In the midst of the annual Spring Meetings of the International Monetary Fund and the World Bank Group, the NY Times published an article on the “systemic risk” debt and climate change pose on the world economy, quoting the DRGR proposal.
As reported by Reuters, IMF Managing Director Kristalina Georgieva said “green debt swaps have the potential to spur accelerated action on climate change in developing countries”, announcing appropriate instruments by November.
After five years, the cumulative increase in real GDP associated with investments in green energy infrastructure is nearly twice as high as that on spending on non-ecofriendly energy. Findings like these highlight the importance of a post-COVID-19 sustainable recovery not only from an environmental but also an economic perspective.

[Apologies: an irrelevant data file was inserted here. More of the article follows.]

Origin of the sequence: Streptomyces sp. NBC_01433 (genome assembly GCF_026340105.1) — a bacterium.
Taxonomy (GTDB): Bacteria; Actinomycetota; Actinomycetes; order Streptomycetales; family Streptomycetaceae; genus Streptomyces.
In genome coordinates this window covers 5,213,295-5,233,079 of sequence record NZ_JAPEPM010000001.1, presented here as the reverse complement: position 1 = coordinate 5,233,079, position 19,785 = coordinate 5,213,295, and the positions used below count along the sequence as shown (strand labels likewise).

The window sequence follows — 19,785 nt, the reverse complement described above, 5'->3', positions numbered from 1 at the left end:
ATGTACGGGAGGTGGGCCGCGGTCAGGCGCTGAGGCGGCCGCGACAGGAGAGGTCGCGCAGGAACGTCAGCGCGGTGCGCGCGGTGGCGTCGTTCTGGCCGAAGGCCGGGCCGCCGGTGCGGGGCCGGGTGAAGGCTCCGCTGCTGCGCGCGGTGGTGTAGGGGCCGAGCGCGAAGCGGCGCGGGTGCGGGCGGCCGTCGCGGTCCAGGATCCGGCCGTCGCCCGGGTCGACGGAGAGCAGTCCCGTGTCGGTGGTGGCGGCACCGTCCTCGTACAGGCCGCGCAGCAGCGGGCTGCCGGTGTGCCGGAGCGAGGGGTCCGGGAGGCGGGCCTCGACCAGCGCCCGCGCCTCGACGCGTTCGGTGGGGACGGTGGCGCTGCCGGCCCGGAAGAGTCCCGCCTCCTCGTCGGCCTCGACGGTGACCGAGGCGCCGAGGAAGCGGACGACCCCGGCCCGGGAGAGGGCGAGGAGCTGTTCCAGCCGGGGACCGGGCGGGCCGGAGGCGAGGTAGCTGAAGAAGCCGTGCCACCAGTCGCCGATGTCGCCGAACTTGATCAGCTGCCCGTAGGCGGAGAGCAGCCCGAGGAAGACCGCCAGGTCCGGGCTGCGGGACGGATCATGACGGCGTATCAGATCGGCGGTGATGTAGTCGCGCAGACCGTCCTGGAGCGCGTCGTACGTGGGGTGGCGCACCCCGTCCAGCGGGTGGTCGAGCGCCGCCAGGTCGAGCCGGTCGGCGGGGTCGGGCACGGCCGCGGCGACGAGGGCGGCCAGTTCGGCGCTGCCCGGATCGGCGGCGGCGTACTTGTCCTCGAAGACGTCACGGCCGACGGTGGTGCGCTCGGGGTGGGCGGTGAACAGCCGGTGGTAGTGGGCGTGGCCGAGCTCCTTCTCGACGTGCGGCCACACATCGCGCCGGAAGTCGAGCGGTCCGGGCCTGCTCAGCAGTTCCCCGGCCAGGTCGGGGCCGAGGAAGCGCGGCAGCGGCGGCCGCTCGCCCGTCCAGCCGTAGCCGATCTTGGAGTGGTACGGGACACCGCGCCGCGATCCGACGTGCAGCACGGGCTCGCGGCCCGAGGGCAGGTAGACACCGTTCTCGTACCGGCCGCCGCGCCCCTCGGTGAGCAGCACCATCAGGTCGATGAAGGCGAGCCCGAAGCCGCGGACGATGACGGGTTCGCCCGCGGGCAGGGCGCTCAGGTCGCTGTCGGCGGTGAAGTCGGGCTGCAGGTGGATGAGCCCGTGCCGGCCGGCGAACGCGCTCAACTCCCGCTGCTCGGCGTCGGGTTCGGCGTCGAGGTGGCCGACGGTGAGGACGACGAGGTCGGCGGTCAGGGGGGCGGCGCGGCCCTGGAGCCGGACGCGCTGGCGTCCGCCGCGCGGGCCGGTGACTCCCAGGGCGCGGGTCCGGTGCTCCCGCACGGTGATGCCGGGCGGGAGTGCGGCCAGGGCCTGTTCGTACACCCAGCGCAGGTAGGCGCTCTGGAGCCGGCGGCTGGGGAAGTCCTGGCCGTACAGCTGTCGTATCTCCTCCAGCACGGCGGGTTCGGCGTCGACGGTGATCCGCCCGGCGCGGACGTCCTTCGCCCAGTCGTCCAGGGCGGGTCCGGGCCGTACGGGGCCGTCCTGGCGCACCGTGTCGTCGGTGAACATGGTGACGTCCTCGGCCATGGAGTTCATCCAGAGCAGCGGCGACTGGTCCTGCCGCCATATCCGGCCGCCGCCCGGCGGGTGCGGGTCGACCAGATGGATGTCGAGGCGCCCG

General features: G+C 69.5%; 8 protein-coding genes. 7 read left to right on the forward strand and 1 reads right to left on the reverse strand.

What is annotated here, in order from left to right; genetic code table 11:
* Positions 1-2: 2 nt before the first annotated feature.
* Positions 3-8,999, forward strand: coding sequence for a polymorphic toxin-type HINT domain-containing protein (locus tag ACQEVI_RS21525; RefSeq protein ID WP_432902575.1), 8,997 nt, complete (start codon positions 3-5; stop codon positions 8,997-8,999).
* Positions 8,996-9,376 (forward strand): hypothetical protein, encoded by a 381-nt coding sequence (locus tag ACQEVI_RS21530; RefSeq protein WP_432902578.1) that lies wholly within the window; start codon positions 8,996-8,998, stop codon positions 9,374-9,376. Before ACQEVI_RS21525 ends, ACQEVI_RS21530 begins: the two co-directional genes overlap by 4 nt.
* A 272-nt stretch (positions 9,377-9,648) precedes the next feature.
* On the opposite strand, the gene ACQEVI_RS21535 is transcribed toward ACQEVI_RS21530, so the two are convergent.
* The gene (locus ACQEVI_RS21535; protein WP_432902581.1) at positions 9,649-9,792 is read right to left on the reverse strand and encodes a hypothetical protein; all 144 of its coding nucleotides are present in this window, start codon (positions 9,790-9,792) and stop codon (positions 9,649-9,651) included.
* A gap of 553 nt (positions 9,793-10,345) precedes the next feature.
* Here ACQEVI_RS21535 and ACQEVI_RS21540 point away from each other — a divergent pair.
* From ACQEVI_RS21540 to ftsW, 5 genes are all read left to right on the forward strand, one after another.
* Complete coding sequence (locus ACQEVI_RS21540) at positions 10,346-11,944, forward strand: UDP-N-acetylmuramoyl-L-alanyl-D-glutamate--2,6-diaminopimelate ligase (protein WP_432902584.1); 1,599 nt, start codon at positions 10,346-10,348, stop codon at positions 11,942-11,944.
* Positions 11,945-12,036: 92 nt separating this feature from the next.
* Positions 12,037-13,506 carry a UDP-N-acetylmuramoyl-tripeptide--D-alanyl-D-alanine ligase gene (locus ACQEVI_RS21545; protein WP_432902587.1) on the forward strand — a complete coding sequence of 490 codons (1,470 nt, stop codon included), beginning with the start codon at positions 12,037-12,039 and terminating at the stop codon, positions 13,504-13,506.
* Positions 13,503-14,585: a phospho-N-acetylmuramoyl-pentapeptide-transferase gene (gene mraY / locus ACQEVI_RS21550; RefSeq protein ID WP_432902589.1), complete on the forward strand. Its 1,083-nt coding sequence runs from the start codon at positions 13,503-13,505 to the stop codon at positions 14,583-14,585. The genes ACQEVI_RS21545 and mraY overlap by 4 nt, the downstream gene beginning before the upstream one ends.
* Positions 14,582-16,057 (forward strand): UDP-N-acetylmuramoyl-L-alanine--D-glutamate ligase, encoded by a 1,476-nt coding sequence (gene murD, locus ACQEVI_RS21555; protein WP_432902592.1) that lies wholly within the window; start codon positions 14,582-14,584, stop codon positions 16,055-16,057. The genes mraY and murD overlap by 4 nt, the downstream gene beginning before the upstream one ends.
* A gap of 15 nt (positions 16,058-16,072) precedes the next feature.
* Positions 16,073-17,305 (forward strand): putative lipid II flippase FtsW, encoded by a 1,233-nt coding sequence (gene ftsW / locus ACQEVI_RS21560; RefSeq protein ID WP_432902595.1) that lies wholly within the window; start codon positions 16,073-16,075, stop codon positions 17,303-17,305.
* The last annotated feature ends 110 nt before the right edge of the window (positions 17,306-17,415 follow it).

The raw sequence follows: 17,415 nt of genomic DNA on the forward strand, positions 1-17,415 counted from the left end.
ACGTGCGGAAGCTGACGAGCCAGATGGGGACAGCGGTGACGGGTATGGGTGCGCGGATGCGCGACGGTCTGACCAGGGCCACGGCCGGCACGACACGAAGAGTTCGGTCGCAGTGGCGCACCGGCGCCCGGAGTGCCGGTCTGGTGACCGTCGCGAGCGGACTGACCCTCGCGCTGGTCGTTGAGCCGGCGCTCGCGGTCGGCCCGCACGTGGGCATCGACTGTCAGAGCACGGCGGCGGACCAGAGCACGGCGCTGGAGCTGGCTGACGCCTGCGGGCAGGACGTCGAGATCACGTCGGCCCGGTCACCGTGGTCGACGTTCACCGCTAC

As the International Monetary Fund plans to inject $650 billion into the global economy, Climate Home News recaps the recent developments in the plea for financial support for vulnerable nations, referring to the DRGR proposal.
According to a report launched by the Global Recovery Observatory only 18.0% of announced recovery spending can be considered “green” while just 2.5 % of total COVID-induced expenses to date had “positive green characteristics”. These findings once more stress the importance of the DRGR idea.
Kevin Gallagher is professor and director of the Global Development Policy Center at Boston University’s Pardee School of Global Studies and one of the co-chairs of the DRGR project. In the Financial Times he takes issue with the surcharges that the IMF adds to the interest and fees on its loans.